Get Paid on Time: 3 Steps to a Better Design Contract

By Matthew Johnston

This article was originally published by AIGA Blue Ridge.

As the first of the Ask a Lawyer series, AIGA Blue Ridge asked chapter member, Matthew S. Johnston, Esq. Attorney, for legal advice all designers need. If you have a question or topic for Matt to tackle in an upcoming Ask a Lawyer, send an email to

At some point in your graphic design business, you will experience the pain and annoyance of not getting paid on time (it happens to lawyers all the time). The problem of getting paid on time rarely starts when the client didn’t pay the invoice. Often, the root cause of the problem is contractual in nature, meaning the client contract does not adequately incentivize on-time payment.

Designers, indeed all business owners, should clearly communicate the expectations regarding payment. Many client contracts I have reviewed and revised will have some version of this invoice clause (this actually comes from the AIGA contract template):


All invoices are payable within ________ (__) days of receipt. A monthly service charge of 1.5 percent (or the greatest amount allowed by state law) is payable on all overdue balances. Payments will be credited first to late payment charges and next to the unpaid balance. Client shall be responsible for all collection or legal fees necessitated by lateness or default in payment.

On first reading, most people would shrug and say, “Well what’s wrong with that?” Actually, this short paragraph is riddled with problems from a contractual point of view. The language screams passivity and practically invites collections problems. Here are three simple improvements:

1. Label Clause Properly

Calling the provision “invoice” does not draw attention to what you, the designer is really worried about—getting paid. So do something very simple and communicate clearly by calling the provision “Invoices and Payment.”

2. Actively Impose on the Client the Obligation to Pay by a Defined Time

Currently, three problems exist within just the first sentence of the provision:

  • The above provision doesn’t name the client as having an obligation to pay (don’t assume this is understood).
  • The word “payable” does not convey any action or imperative to act. The sentence is more of a definition than an obligation.
  • There is the vagueness of “receipt.” How can a business know when a customer “receives” an invoice? A business knows for certain the date of an invoice and nothing else.

Just asking a few questions helps develop a better sentence. Who must pay? The customer must pay. When does the company want to be paid? Within X days of the date of the invoice. Those two answers lead to a simple, better sentence:

Customer shall pay all invoices within ___ calendar days of the invoice date.

The above sentence is short, clear, active, declarative, and easy to measure. So what happens when the client doesn’t fulfill their obligation?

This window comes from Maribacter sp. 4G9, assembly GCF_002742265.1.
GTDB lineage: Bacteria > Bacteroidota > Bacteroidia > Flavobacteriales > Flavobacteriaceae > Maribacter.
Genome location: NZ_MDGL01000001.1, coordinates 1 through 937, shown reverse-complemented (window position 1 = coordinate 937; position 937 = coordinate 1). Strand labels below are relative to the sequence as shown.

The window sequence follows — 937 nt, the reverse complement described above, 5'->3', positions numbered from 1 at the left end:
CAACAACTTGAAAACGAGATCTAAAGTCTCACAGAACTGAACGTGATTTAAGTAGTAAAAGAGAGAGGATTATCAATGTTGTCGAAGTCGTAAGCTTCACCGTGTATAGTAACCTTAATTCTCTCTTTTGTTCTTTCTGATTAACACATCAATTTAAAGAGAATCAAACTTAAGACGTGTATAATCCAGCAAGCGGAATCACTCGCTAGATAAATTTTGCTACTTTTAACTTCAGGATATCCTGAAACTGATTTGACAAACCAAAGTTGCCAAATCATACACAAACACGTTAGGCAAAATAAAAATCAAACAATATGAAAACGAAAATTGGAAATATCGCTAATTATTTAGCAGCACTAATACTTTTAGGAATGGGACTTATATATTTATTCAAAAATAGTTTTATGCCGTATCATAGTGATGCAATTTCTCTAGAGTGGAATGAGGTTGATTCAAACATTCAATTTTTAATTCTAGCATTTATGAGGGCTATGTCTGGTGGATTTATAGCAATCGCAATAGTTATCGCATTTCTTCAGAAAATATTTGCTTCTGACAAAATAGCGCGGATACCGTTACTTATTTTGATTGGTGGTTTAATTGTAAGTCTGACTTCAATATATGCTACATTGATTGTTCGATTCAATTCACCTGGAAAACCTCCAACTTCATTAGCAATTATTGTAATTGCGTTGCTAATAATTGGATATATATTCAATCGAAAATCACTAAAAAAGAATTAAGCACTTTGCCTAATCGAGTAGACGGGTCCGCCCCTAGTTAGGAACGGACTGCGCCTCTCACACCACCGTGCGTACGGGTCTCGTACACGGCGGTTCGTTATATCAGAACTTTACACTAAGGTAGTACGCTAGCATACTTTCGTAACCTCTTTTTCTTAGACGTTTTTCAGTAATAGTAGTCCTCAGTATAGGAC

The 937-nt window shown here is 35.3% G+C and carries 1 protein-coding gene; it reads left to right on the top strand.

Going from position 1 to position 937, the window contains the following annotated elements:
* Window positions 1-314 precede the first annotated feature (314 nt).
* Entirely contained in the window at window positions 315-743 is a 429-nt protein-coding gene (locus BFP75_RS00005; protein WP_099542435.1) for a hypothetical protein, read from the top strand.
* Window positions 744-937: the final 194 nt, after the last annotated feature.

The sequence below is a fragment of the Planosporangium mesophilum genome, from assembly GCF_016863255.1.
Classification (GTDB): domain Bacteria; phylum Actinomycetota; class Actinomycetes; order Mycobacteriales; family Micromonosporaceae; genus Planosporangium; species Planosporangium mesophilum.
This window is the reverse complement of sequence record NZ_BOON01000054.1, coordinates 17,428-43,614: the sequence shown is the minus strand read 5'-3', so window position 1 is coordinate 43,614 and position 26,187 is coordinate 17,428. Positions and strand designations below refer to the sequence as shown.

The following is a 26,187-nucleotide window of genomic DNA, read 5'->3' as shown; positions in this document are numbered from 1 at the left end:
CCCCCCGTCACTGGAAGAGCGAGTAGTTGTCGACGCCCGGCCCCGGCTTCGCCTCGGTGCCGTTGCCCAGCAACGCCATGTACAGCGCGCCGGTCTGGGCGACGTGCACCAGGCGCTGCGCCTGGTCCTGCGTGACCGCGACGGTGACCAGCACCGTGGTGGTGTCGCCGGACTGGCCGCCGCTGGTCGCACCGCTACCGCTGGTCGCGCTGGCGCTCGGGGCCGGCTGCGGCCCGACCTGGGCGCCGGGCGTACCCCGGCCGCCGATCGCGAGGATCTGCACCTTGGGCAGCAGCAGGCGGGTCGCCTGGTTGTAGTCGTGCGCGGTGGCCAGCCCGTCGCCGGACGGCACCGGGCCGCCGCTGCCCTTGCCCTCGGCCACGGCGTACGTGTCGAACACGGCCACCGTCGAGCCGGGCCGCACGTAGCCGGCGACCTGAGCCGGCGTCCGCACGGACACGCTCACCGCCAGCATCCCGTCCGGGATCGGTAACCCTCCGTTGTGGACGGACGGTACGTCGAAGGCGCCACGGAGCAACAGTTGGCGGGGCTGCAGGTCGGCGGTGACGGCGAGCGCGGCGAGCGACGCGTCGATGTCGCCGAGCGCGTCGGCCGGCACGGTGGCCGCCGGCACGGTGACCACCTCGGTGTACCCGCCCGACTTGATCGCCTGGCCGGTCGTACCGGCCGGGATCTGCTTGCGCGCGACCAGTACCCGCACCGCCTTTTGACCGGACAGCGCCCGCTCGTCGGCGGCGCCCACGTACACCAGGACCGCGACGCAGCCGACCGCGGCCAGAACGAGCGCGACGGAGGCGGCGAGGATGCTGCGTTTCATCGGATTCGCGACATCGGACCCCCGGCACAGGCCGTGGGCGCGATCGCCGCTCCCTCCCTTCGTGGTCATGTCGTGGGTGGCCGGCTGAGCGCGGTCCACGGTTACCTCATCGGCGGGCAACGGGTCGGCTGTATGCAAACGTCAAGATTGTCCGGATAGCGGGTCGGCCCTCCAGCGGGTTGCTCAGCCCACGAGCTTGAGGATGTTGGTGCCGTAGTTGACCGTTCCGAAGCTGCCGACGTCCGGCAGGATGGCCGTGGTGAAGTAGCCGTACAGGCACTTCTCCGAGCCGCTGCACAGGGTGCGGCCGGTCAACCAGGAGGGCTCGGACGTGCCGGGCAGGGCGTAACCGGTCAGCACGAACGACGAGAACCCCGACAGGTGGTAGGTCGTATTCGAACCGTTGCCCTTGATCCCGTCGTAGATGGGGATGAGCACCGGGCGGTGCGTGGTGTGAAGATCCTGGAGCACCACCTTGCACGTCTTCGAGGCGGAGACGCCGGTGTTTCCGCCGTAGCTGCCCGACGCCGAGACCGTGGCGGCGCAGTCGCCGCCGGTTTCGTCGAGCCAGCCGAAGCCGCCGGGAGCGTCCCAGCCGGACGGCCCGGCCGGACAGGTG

3. Clearly Define Late Payment Penalties

Designers should look to incentivize on-time payment. In AIGA’s sample contract, we can see an attempt to incentivize on-time payment (“A monthly service charge of 1.5 percent (or the greatest amount allowed by state law) is payable on all overdue balances”). Again, the sentence is passive to the point of inactivity. The clause contains no escalating penalties. The language creates an ambiguity which may lead to a dispute, such as the difference between a service charge and the undefined late payment charge.

Clearly defined late penalties incentivize early payment or at least punish late payment. Three basic, escalating levels of penalty would be:

  • A late fee for payments received after the due date (with time for the mail to catch up)
  • Interest accruing at a stated (reasonable) interest rate for payments more than 30 days late
  • Attorney or collections agency fees after 90 days late

With these points in mind, a penalty provision might look like this:

If the designer receives payment from the client more than 15 days after the invoice date, the designer may impose a late fee of $50.00. If the designer receives payment from the client more than 30 days after the invoice date, the company may assess interest equal to one percent of the unpaid balance for each month, or a portion of the month the balance is unpaid. Interest accrues retroactively from the due date. If the client has not paid an invoice for more than 90 days, the company may refer collection of the unpaid amount to an attorney or collections agency. If the client’s unpaid invoices are referred to an attorney or collections agency, the client shall pay all reasonable attorney’s fees or collections agency fees in addition to the late fee and accrued interest.

The provision may seems a little wordy, but the three penalties are clearly stated and escalate appropriately. Here is an example of the penalty provision in action.

The designer invoiced the the client for $1,500 on August 1, 2020. The due date is August 11, 2020. In the event the client does not pay until December 15, 2020. the client may be obligated to pay the following:
Invoiced amount: $1,500.00
Late fee assessed on August 16, 2020: $50.00
Interest (1% per month ($15.00) for four months and one partial month): $75.00
Attorney fees (estimated): $125.00
Total owed: $1,750.00

Because the penalties are written as “may,” the designer has the option to assess or not assess any of the penalties.

Always remember to encourage the client to pay on time by clearly stating their obligation—and the consequences for failing to meet their obligation. By clearly spelling out the penalties for late payment in the client contract, you can either incentivize on-time payment or at least punish late behavior.